The publicity photo advertising Smuin Ballet’s “Untamed” Dance Series, which opened Friday at San Francisco’s Palace of Fine Arts Theatre, says it all. A ballerina in a snowy-white costume, hair tucked in a bun, poses in a technically precise arabesque en pointe, while her shadow has morphed into a wilder thing, head thrown back in abandon, unbound hair flying, hands jazzed out. This dichotomy perfectly represents Smuin Ballet, a company Dance Magazine has called “one of this country’s most entertaining, original ballet troupes.” Artistic and executive director Celia Fushille continues to adhere to principles of late founder Michael Smuin—classical-based contemporary with a dash of Broadway—and does so for the company’s 21st season opener, to great effect.

<i>Serenade for Strings</i> © Keith Sutter
Serenade for Strings
© Keith Sutter
The night’s program commenced with the company premiere of Serenade for Strings, choreographed in 2013 by Garrett Ammon, artistic director of Denver-based Wonderbound. One thinks immediately of Balanchine’s iconic, almost sacred ballet Serenade, also set to Tchaikovsky's Serenade for strings. Ammon, who in 2009 was named one of Dance Magazine’s “25 To Watch,” has an intrepid choreographic style that is adventurous, yet firmly rooted in classicism. Serenade for Strings is lively, playful, and within moments of watching, any thoughts of comparison I’d harbored were quickly dispelled. Females were clad in slippers, not pointe shoes. Flowing, generous movements and ballet lines were interspersed with quick moves, à la Jorma Elo: here a quirky flex of the wrists, the ankles, there a jazz-infused shimmy of the head. Grins abounded. The costumes, designed by Rachael Kras, highlighted the piece’s lighthearted nature, with the women sporting mint-green bodices and short skirts. The men, in trousers and untucked button-downs, perpetuated the playfulness by periodically sliding, supine, beneath their female partners, pausing as if to peek under those short skirts, drawing chuckles from the audience.

Newcomer Sarah Nyfield delivered an eye-catching performance, with strong classical technique, articulated movements, and wonderful extensions. Fellow newcomers Robert Morse, and Dustin James also displayed fine technique and strong partnering skills. Veterans Joshua Reynolds, Erica Felsch and Terez Dean were recognizable powerhouse dancers throughout. The piece’s ensemble effort, falling short of perfect synchronicity in the opening sixty seconds, ultimately delivered.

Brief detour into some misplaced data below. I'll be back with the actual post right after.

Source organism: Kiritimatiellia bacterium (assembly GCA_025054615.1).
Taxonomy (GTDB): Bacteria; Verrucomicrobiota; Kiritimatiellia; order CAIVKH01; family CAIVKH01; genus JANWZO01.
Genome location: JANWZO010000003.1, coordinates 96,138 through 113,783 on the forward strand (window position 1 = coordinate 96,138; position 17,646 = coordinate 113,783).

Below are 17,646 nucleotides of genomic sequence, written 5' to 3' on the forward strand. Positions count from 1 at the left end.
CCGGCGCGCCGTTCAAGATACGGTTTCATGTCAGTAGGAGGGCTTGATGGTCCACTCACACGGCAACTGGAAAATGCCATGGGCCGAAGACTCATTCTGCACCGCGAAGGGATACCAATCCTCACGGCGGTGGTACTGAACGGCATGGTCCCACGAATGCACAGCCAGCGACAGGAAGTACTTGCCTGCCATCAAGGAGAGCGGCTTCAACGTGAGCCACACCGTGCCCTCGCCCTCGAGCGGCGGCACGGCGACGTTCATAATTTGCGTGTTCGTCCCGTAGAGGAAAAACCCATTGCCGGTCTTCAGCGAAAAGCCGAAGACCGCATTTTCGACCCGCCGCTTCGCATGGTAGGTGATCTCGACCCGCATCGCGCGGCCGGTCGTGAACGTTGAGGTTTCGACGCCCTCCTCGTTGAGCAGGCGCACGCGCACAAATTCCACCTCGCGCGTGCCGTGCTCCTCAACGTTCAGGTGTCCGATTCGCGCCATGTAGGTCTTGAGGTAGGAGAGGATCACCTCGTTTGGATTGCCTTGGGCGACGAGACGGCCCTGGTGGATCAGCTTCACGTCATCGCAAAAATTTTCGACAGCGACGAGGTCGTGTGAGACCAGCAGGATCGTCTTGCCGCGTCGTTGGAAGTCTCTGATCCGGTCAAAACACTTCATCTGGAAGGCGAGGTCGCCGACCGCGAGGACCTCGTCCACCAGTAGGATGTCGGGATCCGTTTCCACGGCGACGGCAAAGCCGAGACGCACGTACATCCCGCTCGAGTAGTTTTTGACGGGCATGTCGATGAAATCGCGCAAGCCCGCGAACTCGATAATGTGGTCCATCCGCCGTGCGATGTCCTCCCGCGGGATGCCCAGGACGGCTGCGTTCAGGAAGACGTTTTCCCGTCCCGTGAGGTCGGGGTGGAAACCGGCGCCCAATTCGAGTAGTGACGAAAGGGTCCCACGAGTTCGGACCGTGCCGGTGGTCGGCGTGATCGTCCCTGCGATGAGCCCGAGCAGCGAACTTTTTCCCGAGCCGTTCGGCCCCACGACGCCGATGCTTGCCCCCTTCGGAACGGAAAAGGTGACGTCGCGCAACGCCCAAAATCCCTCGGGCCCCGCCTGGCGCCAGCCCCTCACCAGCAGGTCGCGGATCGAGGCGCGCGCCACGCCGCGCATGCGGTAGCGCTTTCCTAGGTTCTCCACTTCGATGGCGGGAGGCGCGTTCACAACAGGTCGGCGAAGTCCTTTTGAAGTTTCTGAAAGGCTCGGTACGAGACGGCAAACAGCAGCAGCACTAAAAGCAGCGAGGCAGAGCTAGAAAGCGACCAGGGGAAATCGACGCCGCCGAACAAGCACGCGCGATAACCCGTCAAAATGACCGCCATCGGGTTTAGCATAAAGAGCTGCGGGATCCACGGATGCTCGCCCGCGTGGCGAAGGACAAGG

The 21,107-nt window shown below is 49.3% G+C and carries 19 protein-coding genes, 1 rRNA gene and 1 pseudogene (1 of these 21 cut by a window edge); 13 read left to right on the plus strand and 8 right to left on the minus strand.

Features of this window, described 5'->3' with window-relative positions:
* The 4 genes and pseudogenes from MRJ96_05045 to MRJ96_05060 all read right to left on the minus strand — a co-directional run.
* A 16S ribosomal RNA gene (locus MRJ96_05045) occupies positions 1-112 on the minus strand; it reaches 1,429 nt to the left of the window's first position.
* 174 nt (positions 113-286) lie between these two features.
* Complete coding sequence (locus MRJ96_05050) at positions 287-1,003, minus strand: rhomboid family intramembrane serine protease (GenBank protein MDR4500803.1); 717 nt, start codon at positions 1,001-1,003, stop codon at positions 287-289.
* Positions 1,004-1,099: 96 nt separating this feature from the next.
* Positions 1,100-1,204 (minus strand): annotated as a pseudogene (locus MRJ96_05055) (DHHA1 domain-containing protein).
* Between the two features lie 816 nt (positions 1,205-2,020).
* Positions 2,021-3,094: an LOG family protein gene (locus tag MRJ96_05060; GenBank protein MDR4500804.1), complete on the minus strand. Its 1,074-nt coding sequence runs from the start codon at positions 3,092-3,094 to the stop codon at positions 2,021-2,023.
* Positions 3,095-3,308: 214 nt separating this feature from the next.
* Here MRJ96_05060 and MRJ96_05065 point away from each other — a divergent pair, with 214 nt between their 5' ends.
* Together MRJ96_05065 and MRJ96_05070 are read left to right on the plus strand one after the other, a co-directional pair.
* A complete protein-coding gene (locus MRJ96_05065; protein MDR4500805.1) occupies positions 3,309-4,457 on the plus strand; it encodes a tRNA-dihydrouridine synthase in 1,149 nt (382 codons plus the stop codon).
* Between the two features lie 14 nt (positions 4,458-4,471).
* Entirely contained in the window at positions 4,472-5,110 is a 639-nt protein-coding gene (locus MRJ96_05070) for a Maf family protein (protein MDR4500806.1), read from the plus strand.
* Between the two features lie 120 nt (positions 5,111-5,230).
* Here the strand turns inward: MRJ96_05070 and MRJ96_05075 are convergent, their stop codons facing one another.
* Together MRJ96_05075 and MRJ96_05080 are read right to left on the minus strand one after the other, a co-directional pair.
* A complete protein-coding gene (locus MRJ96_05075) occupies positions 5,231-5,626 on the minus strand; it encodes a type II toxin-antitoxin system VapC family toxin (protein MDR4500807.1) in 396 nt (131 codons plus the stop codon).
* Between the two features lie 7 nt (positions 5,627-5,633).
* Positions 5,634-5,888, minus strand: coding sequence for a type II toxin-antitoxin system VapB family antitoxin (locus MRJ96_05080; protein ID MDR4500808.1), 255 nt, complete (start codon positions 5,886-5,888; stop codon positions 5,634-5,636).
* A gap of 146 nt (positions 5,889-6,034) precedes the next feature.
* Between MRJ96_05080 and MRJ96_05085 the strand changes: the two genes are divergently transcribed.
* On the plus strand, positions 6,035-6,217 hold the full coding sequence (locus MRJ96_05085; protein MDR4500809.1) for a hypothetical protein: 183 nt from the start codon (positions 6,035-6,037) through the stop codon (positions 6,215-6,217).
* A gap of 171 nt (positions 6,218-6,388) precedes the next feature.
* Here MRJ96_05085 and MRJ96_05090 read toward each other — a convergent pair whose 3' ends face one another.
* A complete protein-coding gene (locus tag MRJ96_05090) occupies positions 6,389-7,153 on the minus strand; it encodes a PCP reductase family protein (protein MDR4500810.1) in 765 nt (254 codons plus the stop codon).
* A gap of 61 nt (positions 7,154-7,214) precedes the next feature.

<i>Objets of Curiosity</i> © Keith Sutter
Objets of Curiosity
© Keith Sutter
Choreographer-in-residence Amy Seiwert’s 2007 Objects of Curiosity was the night’s second piece. This is an intelligent, classical-meets-contemporary examination of the tensions between desire and restraint, and an exploration of shape and form. Music was a collaboration between Philip Glass, West African Griot and kora (traditional African harp) master Foday Musa Suso. In the opening sequence, a spotlight illuminated, one at a time, four male dancers (Weston Krukow, Eduardo Permuy, Ben Needham-Wood and Jonathan Powell) who struck adagio-like poses that showcased their strong bodies and technique. Costumes, designed by Cassandra Carpenter, were dandelion-yellow, short unitards threaded with slashes of red and cream, with added skirts for the women. They served the piece well, as did the brown-gold backdrop panel that cleverly seemed to change textures as the lighting changed. (Designed by Matthew Antaky, adaptation by Michael Oesch.) The ballet’s only flaw came during transitions from one movement to the next, when dulcet tones or low-level sound recordings were followed by overloud ones, or a too-long silence, which felt more awkward than artistic.
<i>Frankie and Johnny</i> © Keith Sutter
Frankie and Johnny
© Keith Sutter

Michael Smuin’s 1996 Frankie and Johnny finished the evening, a Latin-flavored, Mambo-infused “he done me wrong” narrative, with bold costumes (designed by Sandra Woodall), bold music, and high energy from all the dancers. Erin Yarbrough and Eduardo Permuy were sizzling as Frankie and Johnny, particularly in Scene III. A quick change of scenery that the dancers themselves moved into place yielded an impressive saloon set (designed by Douglas Schmidt) for the scene. The “denizens of the saloon” entertained, as did their male partners. Jonathan Powell earned the most laughs of the night with his adorably funny, half-man, half-woman “couple’s” tango. Jo-Ann Sundermeier’s “Cat” was a knockout, wickedly sensuous, employing her long legs and beautiful extensions to maximum effect. A twist of sorts at the end turns tragedy into celebration, and the last few minutes of the ballet were pure Broadway fun, with reprises from all the dancers. The music pulsed, glitter plummeted from up above, and it was pure Michael Smuin, with his love of showy theatricality and crowd-pleasing entertainment. A great way to end the night, and a great show to commence the season.